Why the government loves e-voting
It's almost like postal voting - easier to rig.
The Electoral Commission has registered concerns over the electronic counting of votes in London's recent elections. It highlights a number of issues in a report on the elections for the mayor and the London Assembly. Among these are apparent discrepancies between the number of ballot papers recorded as having been issued and …
I have been to one of these counts based on a very similar system to the London count.. it was rubbish.
There is very little scrutiny with these systems as most votes are never seen by observers. The system only flags up "questionable" papers, but those that it doesn't flag up are never visible. With a manual system, observers can take samples of any poll which will give them a rough idea of the real result, any major discrepancy is usually obvious.
And yes.. I spend our looking at pictures of the back of ballot papers, at papers that were stuck together and papers that shouldn't even have been flagged up. Given the amount of "false positive questionable ballots", I wonder exactly how many were mis-counted.
In this particular case, I don't think it made a difference to the overall result. But in a tighter election, it certainly could.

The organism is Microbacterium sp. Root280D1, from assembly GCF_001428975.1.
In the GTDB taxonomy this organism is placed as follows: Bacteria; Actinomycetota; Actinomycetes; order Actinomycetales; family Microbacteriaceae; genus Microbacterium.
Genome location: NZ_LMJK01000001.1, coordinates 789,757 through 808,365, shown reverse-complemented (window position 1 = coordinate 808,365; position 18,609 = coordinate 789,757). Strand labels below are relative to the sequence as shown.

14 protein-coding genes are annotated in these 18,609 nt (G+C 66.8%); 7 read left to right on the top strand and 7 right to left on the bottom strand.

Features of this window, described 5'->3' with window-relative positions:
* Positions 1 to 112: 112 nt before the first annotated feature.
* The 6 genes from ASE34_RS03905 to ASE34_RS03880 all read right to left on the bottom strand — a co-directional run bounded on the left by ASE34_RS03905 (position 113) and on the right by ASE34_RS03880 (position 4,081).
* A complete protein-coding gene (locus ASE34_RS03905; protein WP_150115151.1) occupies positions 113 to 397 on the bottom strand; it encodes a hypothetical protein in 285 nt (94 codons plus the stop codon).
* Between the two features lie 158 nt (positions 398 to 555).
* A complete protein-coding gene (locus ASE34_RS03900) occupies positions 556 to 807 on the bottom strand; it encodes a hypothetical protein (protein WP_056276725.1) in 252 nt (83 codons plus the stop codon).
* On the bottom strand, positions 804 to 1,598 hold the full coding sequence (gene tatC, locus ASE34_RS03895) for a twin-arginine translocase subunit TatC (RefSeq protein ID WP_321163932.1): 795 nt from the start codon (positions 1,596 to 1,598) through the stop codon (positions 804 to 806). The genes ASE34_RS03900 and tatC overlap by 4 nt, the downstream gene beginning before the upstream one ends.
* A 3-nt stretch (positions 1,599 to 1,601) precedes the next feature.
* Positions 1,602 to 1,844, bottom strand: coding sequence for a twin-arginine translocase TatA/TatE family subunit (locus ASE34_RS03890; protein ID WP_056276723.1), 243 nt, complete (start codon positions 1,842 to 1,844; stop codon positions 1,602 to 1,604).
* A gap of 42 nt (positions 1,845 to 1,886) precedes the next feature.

Electronic voting is much better since the software can ignore the inputs and go with the desired result. If people have voted the wrong way, this can be corrected before the vote is published. It saves a lot of violence and intimidation because people are free to vote the way that suits them. There is less need to use violence to make them vote a cirtain way since the results can be processed to produced the desired outcome.
If electronic voting had been available in Zimbabway then Dr Robert would have been re-elected without all the obvious violence and intimidation.
So electronic voting is much safer and more satisfying polling experience.
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